Posted on December 12, 2014
Marcel Desautels and Anna Shahid are linked together through their passion for music and, more importantly, their love of learning.
Shahid, just finishing her MBA at Rotman and a recipient of a Desautels scholarship, was among 1,000 people who gave a standing ovation to Desautels after he received the Outstanding Philanthropist award from the Greater Toronto Chapter of the Association of Professional Fundraisers (AFP). The luncheon was held at the Metro Convention Centre on Wednesday, November 26.
There was another standing ovation for Judy Matthews, who received the Outstanding Volunteer award from AFP. Matthews is U of T alumna and philanthropist. Among her many contributions to making Toronto more livable is the donation she made to help narrow St. George St. and plant trees to make U of T campus more beautiful.
In a video just prior to the presentation, U of T President Meric Gertler said “the U of T is so proud of its close and longstanding association with Marcel Desautels. Marcel is one of those people who understands in his bones the value and power of higher education to transform people’s lives and build better societies.” Gertler called Desautels “a model of philanthropy and a truly great Canadian.”
Desautels earned an honorary degree from the University of Toronto in 2003, and is currently an Honorary Chair of U of T’s Boundless campaign. He established the Canadian Credit Management Foundation in 1996 and through it he has given more than $41 million to U of T, including a $20 million donation to the Marcel Desautels Centre for Integrative Thinking Excellence Fund at the Rotman School of Management.
Desautels has said that when he started the foundation he considered focusing on the medical field but realized the great philanthropic work business people such as Bill Gates and Warren Buffet have done, “and I thought, why not business. I started with a great business school in Rotman which trains people who would become senior executives and who would in turn be able to do great things in the world.”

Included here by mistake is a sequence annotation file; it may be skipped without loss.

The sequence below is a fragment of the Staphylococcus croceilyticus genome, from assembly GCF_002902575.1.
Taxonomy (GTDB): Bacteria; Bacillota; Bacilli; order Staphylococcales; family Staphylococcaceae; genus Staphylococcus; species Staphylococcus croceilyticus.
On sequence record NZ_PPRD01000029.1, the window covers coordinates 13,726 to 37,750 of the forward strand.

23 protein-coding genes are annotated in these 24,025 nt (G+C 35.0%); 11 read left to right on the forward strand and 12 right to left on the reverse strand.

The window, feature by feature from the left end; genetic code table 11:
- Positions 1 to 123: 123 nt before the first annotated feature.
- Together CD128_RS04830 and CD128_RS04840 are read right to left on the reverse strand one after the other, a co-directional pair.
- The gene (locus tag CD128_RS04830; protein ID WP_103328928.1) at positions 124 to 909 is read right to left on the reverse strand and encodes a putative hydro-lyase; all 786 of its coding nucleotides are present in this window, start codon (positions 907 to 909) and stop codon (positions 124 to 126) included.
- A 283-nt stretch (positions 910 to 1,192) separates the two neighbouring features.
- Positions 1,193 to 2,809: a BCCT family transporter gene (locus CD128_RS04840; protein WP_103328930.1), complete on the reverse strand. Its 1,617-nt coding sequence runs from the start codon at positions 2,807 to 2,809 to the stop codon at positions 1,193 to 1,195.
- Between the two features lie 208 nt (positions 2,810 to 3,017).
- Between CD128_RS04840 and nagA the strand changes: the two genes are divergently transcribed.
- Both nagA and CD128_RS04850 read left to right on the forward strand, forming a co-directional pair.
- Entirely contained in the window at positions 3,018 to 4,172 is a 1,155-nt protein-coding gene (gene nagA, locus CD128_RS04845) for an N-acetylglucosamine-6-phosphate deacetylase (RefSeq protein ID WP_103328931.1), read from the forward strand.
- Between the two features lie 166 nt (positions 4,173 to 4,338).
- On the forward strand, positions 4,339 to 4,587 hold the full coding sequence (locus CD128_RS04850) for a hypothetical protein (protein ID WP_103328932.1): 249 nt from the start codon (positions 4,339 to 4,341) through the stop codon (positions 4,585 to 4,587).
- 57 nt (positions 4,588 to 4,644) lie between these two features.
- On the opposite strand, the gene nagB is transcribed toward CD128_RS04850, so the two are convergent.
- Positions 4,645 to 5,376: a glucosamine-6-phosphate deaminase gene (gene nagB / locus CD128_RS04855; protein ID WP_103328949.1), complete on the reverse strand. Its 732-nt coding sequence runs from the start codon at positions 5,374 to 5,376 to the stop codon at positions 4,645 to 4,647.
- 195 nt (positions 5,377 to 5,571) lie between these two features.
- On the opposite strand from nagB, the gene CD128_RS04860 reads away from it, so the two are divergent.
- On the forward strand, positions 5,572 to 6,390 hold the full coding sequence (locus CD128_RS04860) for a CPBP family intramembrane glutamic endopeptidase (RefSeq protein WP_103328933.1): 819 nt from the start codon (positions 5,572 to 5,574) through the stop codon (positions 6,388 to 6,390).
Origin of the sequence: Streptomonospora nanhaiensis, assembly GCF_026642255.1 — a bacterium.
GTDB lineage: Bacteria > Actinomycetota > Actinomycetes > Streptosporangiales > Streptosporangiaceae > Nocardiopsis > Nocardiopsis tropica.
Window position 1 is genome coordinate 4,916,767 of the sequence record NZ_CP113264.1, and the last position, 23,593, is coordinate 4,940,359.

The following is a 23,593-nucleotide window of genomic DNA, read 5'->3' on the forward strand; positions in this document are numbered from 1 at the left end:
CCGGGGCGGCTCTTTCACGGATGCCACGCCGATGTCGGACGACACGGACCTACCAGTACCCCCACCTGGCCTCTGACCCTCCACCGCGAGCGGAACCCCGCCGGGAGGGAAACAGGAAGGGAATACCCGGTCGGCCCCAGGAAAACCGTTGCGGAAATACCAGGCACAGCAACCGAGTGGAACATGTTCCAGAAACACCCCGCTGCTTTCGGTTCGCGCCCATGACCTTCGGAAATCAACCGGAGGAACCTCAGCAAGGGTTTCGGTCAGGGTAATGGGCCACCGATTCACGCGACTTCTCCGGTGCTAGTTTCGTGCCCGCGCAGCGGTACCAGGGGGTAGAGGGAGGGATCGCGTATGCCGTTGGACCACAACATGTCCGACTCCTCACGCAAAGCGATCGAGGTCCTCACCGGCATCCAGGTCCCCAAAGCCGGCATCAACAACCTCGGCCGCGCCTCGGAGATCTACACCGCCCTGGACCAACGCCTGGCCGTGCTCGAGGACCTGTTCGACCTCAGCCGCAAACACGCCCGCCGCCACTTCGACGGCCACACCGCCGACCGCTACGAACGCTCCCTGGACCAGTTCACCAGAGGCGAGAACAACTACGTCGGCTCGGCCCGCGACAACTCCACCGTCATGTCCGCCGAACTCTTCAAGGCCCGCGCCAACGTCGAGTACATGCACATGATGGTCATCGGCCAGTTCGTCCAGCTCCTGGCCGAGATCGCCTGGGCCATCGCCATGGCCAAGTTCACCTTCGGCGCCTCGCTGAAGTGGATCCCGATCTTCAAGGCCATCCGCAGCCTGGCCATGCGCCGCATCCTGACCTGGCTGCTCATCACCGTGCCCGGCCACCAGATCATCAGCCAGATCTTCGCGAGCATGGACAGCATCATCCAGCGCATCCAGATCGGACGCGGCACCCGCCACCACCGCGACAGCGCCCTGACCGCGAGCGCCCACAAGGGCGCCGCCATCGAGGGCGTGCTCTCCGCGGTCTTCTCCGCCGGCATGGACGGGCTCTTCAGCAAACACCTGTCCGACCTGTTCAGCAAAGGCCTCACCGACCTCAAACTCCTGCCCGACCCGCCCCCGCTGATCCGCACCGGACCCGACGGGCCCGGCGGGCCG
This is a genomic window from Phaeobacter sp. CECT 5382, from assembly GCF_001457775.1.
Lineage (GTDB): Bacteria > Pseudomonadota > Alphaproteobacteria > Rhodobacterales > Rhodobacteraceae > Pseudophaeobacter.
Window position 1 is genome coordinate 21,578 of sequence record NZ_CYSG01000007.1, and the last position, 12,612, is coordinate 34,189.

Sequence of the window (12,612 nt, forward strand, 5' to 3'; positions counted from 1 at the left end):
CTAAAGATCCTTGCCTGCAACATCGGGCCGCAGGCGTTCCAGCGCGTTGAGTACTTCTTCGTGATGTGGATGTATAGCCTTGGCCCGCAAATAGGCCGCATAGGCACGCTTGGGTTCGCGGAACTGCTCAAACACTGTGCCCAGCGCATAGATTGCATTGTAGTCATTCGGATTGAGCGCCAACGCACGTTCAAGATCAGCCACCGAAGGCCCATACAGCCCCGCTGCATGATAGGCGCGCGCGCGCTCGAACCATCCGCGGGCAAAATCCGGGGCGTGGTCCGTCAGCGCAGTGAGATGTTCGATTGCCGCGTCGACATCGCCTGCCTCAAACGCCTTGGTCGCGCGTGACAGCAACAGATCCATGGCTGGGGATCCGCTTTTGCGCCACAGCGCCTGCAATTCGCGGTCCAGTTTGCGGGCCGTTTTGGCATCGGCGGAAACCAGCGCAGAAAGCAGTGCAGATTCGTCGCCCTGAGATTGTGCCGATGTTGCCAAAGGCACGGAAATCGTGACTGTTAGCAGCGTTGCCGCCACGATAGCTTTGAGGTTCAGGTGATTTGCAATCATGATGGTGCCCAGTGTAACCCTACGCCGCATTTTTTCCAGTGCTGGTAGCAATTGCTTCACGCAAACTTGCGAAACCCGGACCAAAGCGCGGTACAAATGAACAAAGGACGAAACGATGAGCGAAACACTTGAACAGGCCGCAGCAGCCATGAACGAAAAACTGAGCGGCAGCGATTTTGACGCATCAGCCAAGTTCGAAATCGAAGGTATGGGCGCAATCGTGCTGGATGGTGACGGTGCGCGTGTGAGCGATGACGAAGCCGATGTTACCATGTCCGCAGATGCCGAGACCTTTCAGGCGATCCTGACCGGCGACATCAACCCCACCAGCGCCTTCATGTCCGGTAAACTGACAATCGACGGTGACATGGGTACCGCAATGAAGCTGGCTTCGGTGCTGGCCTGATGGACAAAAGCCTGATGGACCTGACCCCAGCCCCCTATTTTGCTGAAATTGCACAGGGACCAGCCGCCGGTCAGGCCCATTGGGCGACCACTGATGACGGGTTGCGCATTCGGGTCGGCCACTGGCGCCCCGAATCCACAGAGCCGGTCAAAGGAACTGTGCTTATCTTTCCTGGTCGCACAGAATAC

Desautels’ donations to U of T and to higher education across Canada, including gifts to McGill University and the University of Manitoba to name their business and music faculties respectively, have created more than 400 scholarships for students. “It is a gift that keeps on giving,” he said in the video. “A real turn on.” He was born in St. Boniface, Manitoba and is also a strong supporter of the Universite de Saint-Boniface.
Judy Matthews is an urban planner with an acute interest in the public realm and urban green space. She has worked for Metropolitan Toronto and the City of Toronto, and was the Senior Development Officer for U of T’s Open Space Program.
In a video just prior to accepting her award, she said she began volunteering as a young mother with four children after reading Plato’s Republic in first year philosophy at U of T. In essence, Plato wrote about working for the common good, “something that struck a strong chord deep inside of me.”
She said she has always had a “strong need to create places where people can gather and connect, to eat, play and talk to your neighbours.”
In addition to being the driving force behind the revitalization of St. George Street, Matthews’ catalytic leadership has ranged from the anti-Spadina Expressway campaign to the creation of a pedestrian piazza and music garden at Harbourfront.Today she is Director of Toronto Artscape Inc., which is introducing a range of programs in Regent Park.
She said focusing on philanthropy is a choice she made rather than “going south to live in a gated community and playing golf – not for me. My life is fuller and richer by leveraging my philanthropy and my professional expertise and values to helping build a more humane city.”
In his video, Desautels is seen singing an operatic song in front of a small group of people. Opera is one of his passions.
Anna Shahid, just finishing her MBA at Rotman, was a recipient of two scholarships sponsored by Desautels, including the Canadian Credit Management Foundation Fellowship, which is an MBA entrance scholarship awarded on the basis of academic merit.
Shahid, a practicing lawyer, was an international student from Bulgaria. She said “Marcel’s genuine care for the well-being and success of his scholarship recipients transcends the simple gesture of giving. Having discovered my aspiration to become an entrepreneur, Marcel offered to become my mentor and provide me with invaluable business advice.”
When Desautels discovered that Shahid too loved to sing, he invited her to accompany him to the opera. She said Desautels “understands the need to equip the future generation with the right tools for success, promoting education and teaching business acumen.”
Desautels said winning his award was the “icing on the cake” for him. And Matthews said winning her award was “humbling, but I am thrilled that I may have contributed in some small way to the common good.”